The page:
## CS 660: Combinatorial Algorithms NP-Completeness

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San Diego State University -- This page last updated November 28, 1995

## Reference

Computers and Intractability: A Guide to the Theory of NP-Completeness by Garey and Johnson, Chapters 1, 2, 3

## NP-Completeness

Intractable Problems
Problems which can not be solved in polynomial time

Causes of Intractability
Solution is too big
Generate all permutations of N
Problem is so hard it takes exponential time

Undecidable Problems
Problems which can not be solved
Halting Problem
Input: a program and input for program
Output: Will program halt on the input
Intractable and decidable Problems
1965 - First contrived example
1970's early - first natural example

P

All problems that can be solved in polynomial time

Decision Problems

Traveling Salesman Problem
Instance:
A finite set C = { c1, c2, ...., cm } of "cities"
A integer valued distance function d(ci, ck) >= 0
A bound B
Question:
Is there a tour of all the cities in C having total length no more than B?

Nondeterministic Algorithm

Two stages
Guessing Stage (the nondeterministic part)
Guess solution to a decision problem
Checking Stage (the deterministic part)
Checks to determine if the guess is correct

A nondeterministic algorithm for a decision problem is said to "solve" the problem in polynomial time if there is some guess, S, that leads the checking stage to verify that S is correct in polynomial time

NP

Class of decision problems that can be solved in polynomial time by a nondeterministic algorithm

Theorem. P is a subset of NP

Theorem. Let , then there exists a polynomial p such that A can be solved by a deterministic algorithm having time complexity

Polynomial Transformations

f is a polynomial transformation from decision problem A to decision problem B if:
f maps potential solutions of A to potential solutions of B
f(x) can be computed in polynomial time
x is a solution to A if and only if f(x) is a solution to B

If there exists a polynomial transformation from A to B we write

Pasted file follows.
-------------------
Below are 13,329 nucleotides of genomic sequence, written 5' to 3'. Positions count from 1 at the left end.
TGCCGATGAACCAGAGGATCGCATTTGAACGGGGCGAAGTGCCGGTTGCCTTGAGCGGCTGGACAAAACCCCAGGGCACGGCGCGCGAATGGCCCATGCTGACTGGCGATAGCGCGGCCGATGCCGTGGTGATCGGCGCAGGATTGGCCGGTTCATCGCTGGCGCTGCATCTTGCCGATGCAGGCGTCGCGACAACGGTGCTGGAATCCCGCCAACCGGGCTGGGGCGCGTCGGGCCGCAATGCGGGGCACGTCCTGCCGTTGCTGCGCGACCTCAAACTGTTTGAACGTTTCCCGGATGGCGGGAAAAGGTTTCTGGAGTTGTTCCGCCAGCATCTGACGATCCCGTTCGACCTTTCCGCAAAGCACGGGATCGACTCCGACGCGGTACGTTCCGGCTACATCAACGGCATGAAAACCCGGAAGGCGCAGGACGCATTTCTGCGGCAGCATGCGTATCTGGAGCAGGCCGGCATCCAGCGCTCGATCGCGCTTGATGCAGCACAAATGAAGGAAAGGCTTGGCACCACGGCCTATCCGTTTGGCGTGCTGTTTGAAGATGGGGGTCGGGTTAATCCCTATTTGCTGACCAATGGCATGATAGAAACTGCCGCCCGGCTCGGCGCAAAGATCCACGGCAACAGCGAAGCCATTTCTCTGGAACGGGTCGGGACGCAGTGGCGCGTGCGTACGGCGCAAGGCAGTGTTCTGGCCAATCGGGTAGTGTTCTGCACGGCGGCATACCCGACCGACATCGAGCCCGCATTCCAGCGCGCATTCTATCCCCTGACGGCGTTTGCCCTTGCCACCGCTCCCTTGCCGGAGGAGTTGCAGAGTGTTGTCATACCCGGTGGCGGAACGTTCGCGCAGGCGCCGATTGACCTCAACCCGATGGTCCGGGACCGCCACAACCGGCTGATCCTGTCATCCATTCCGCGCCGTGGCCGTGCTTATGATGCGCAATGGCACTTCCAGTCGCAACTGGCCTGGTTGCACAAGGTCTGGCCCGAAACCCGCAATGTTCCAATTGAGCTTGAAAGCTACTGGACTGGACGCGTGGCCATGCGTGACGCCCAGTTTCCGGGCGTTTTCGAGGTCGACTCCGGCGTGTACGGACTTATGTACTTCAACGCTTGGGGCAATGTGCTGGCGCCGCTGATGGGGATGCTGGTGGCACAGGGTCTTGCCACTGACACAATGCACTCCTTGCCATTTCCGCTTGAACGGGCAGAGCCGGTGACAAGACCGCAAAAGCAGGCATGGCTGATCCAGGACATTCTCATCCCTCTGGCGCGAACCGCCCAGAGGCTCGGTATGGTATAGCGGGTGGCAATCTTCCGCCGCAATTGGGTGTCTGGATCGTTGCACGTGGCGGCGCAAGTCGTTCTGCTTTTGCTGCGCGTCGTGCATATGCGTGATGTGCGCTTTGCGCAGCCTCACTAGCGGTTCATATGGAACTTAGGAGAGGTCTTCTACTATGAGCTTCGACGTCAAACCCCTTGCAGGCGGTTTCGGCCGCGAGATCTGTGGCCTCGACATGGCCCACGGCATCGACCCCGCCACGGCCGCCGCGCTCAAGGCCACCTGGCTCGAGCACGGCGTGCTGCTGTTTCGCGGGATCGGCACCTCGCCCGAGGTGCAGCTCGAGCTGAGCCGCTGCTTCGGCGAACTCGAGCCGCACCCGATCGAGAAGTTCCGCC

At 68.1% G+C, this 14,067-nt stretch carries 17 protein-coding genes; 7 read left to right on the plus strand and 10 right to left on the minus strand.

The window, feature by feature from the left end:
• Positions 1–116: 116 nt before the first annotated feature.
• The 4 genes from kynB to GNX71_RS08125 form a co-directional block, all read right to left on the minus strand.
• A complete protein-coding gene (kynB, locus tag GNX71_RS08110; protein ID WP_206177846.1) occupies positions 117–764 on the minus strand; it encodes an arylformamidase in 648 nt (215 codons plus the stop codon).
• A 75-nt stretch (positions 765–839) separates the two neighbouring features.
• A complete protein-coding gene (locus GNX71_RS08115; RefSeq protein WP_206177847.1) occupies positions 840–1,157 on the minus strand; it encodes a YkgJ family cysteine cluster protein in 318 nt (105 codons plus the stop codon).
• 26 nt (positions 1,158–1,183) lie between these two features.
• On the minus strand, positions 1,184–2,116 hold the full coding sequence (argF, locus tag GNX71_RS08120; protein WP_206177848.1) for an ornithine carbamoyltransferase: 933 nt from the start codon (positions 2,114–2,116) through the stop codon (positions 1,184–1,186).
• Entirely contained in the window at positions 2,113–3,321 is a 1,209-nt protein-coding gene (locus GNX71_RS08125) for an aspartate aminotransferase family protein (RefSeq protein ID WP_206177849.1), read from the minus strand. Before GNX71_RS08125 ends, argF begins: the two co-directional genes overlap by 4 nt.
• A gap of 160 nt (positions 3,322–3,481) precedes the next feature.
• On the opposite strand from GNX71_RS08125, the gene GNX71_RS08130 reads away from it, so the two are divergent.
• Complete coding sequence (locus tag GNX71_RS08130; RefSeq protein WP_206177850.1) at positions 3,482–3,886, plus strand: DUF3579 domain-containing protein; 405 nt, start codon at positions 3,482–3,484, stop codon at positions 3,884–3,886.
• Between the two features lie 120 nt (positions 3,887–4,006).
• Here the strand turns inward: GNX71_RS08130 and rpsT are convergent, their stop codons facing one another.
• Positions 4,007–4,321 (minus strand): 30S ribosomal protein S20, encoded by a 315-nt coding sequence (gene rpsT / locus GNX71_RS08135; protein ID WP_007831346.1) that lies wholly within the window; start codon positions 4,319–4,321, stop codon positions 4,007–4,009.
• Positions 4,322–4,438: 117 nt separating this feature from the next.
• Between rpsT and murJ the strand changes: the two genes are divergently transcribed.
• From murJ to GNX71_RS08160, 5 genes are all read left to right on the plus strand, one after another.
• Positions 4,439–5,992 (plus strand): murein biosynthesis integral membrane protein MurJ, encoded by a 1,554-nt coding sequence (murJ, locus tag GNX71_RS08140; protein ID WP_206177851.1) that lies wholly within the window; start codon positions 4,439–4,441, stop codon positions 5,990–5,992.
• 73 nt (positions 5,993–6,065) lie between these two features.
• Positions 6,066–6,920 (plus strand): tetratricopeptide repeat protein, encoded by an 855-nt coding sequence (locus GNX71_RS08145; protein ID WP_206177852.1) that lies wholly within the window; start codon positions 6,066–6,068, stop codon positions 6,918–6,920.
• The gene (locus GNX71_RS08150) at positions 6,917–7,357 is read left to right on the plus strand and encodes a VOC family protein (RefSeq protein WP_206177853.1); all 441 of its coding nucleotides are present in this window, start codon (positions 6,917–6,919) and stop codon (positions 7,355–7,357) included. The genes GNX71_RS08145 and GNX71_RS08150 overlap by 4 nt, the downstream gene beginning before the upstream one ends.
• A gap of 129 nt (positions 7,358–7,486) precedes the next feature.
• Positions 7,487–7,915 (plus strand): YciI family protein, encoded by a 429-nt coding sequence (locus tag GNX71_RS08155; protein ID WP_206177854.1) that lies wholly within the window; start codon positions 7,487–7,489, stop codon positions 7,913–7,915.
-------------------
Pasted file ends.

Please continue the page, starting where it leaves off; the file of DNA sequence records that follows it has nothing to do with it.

Lemma. Assume that . If B is in P the A is in P.

Lemma. If and ,then
Example

Let G = (V, E)

Simple Circuit
A sequence { v1, v2, ... , vk } of distinct vertices from V such that vn, vn+1 is an edge and
vk, v1 is an edge
Hamiltonian Circuit
Simple circuit that contains all vertices of G
Hamiltonian Circuit Problem (HC)

Instance: A graph G = (V, E)

Question: Does G contain a Hamiltonian circuit?
Traveling Salesman Problem (TS)

Instance:
A finite set C = { c1, c2, ...., cm } of "cities"
A integer valued distance function d(ci, ck) >= 0
A bound B

Question:
Is there a tour of all the cities in C having total length no more than B?

Theorem
NP-Complete

Polynomial Equivalent
A and B are polynomial equivalent if we have and

A decision problem, A, is NP-Complete if
For all decision problems we have

Cook's Theorem

Let U = { u1, u2, ..., um } be a set of Boolean variables

Literals over U. Let
"u" and "not u" are literals over U

Clause over U is a set of literals

A clause is satisfied if an assignment of True, False to U makes one member of the clause true

A collection, C, of clauses over U is satisfiable if and only if there exists some truth assignment for U that simultaneously satisfies all the clauses in C

Satisfiability
Instance:
A set U of variable and a collection C of clauses over U

Question:
Is C satisfiable

Cook's Theorem. Satisfiability is in NP-complete